WIP Wednesday…

I did wonder how long my calm exterior would last, but I did hope it would stay a little longer, at least until Friday morning and my cardio appointment. I have no idea what they will decide to do about the blockage in my artery; I just hope it’s something simple. All though I have a sneaky feeling it won’t be.

When I woke up this morning, I knew my patience had gone the way of all good things. I wasn’t exactly chewing my nails, but I wanted to.

We all have our own problems, so revealing my shredded emotions was not the way to go, so I had to find a way to keep busy and out of trouble.

I spent the best part of yesterday checking all the links on our website and finding several that were broken. I also found that all of our book images that occupied the right-hand toolbar had no links. I was puzzled, as I knew I had done this at the time.

This problem segued into another, as I discovered that Booklinker, the very useful company supplying writers everywhere with universal book links, is no longer operational. At least, not for me yesterday.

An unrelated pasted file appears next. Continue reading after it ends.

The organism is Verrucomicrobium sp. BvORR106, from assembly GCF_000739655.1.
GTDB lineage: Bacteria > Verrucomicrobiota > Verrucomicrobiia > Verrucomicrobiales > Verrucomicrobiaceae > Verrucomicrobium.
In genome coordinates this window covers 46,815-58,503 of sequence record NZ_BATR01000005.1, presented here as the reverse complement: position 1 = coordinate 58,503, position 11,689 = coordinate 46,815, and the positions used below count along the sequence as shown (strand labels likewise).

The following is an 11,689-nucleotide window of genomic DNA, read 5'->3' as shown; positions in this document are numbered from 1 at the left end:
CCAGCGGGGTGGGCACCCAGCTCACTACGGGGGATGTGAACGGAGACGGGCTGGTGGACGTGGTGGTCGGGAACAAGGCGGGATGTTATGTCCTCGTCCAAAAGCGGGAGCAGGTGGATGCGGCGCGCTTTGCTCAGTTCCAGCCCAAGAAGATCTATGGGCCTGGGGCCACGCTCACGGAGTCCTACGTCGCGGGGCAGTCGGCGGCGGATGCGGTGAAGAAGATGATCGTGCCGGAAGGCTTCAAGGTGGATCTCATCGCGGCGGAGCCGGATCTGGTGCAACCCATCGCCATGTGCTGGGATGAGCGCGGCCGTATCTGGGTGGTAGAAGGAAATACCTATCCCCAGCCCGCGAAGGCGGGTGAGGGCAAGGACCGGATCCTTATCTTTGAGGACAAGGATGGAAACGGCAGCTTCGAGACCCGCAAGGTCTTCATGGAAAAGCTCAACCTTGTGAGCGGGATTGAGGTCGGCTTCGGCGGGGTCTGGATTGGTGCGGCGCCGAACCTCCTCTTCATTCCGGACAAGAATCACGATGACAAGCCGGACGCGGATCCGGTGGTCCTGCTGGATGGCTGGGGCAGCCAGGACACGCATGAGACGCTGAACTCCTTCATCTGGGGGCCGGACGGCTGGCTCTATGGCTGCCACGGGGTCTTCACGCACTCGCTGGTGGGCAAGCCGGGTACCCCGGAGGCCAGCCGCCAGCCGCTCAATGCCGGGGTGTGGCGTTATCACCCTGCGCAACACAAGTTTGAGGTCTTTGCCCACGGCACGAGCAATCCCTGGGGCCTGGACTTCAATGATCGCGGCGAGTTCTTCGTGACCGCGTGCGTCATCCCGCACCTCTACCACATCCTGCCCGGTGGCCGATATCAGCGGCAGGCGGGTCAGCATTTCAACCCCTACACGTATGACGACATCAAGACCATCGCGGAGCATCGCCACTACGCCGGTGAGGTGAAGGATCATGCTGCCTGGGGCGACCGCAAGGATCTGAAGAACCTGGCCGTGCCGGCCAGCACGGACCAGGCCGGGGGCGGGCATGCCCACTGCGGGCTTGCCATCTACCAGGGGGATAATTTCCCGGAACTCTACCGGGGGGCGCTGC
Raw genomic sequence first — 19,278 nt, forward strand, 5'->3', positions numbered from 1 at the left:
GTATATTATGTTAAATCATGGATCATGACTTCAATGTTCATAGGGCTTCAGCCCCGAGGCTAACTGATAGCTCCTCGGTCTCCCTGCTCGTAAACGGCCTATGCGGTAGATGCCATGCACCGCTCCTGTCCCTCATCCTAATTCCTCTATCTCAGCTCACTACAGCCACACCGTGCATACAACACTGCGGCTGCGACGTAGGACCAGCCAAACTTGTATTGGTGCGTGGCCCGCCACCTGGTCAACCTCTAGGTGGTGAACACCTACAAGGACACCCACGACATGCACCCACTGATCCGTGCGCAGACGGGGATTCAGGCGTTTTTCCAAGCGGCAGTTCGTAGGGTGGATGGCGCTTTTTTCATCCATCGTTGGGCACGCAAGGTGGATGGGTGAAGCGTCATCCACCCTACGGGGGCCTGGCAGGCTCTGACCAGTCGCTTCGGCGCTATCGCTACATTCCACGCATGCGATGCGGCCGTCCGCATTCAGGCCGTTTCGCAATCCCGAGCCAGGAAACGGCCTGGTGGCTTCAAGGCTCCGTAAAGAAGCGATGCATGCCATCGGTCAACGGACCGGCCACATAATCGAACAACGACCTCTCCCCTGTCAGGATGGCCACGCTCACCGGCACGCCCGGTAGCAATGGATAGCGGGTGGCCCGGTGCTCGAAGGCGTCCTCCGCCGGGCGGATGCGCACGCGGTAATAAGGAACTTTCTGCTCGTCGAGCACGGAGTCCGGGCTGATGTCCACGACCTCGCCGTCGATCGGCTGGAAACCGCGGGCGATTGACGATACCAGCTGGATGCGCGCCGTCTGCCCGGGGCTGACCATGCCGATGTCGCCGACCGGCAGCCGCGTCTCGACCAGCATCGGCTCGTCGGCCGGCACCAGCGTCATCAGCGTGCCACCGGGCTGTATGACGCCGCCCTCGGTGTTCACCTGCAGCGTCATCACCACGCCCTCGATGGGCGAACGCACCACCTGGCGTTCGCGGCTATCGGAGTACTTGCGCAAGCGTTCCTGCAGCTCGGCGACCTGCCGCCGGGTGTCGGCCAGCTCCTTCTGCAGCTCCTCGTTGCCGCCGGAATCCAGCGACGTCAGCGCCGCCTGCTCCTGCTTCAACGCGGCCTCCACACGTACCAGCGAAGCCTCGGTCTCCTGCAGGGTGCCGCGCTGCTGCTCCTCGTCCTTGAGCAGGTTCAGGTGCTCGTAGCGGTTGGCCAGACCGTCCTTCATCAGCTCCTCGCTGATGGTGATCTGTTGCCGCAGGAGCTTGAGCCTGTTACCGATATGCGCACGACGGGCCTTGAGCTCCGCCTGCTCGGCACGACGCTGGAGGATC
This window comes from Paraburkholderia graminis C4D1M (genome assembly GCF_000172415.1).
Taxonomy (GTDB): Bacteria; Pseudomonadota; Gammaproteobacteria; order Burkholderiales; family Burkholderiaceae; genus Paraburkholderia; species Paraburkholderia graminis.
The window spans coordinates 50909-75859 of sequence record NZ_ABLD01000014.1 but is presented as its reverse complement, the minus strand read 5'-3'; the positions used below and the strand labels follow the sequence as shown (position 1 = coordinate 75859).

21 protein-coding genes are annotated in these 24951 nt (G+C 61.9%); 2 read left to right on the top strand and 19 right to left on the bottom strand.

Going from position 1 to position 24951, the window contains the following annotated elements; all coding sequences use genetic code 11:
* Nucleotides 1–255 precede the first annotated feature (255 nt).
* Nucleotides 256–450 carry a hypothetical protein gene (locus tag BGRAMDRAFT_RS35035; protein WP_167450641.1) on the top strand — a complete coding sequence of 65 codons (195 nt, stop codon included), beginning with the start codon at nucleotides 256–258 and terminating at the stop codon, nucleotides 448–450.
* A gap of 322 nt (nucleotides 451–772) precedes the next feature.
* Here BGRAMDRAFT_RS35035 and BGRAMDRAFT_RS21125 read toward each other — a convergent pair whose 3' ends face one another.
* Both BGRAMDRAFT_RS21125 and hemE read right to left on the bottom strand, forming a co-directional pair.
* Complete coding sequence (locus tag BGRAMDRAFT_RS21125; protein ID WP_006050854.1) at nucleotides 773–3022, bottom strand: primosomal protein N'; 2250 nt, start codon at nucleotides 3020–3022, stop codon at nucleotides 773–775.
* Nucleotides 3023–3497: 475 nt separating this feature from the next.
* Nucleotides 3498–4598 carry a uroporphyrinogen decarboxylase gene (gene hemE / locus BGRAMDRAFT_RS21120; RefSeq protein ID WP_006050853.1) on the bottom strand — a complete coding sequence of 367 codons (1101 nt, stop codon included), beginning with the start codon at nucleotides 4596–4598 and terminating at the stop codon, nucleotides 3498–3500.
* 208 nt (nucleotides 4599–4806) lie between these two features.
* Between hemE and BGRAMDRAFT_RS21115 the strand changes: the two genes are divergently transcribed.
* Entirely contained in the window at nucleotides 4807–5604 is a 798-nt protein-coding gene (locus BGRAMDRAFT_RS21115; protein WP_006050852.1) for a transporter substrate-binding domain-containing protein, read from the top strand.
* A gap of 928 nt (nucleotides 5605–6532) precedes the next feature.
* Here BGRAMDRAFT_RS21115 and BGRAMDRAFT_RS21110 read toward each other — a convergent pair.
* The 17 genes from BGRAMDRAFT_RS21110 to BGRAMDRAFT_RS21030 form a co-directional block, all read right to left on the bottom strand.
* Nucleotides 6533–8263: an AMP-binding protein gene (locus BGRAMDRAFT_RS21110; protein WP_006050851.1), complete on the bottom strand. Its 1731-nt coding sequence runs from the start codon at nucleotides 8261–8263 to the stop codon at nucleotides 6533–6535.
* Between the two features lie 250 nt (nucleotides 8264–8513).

Luckily, our books are on D2Digital, and their links are supposed to be universal. Just a matter of checking and double-checking all of them.

That was yesterday, so what could I do to keep myself quiet and out of trouble today?

Probably not the best time to dive into the current WIP, but that was my first choice. Side-stepping into someone else’s life (and problems) has to be better than anything else I can think of right now.

But wait, I could finish reading Letting Go by Jacquie Biggar. The story of two sisters that I am really enjoying at the moment. As a sister, I can relate to their problems, especially now.

I know what I mean by that; you will just have to guess!

Letting Go Book Description

A coming-of-age novel about the pain of misconceptions and learning from them.

When life gives you lemons…


Izzy

Mom is barely in the grave and the prodigal child is here to pick the bones clean.

I don’t want her here. My sister’s defection is a wound that won’t heal, and her return simply rubs at the scabs covering my heart.

I’ve managed just fine without her. She can go back to her fancy college and forget about us- that’s what she does best anyway.

If only I didn’t need her help. Or miss her so much.

Renee

The day my dad committed suicide I ran. I’ve been running ever since.

Going home is supposed to be the answer. Instead, it makes me question every thoughtless decision I’ve made.

My sister hates me. My little brother barely knows me. And Simon… is engaged.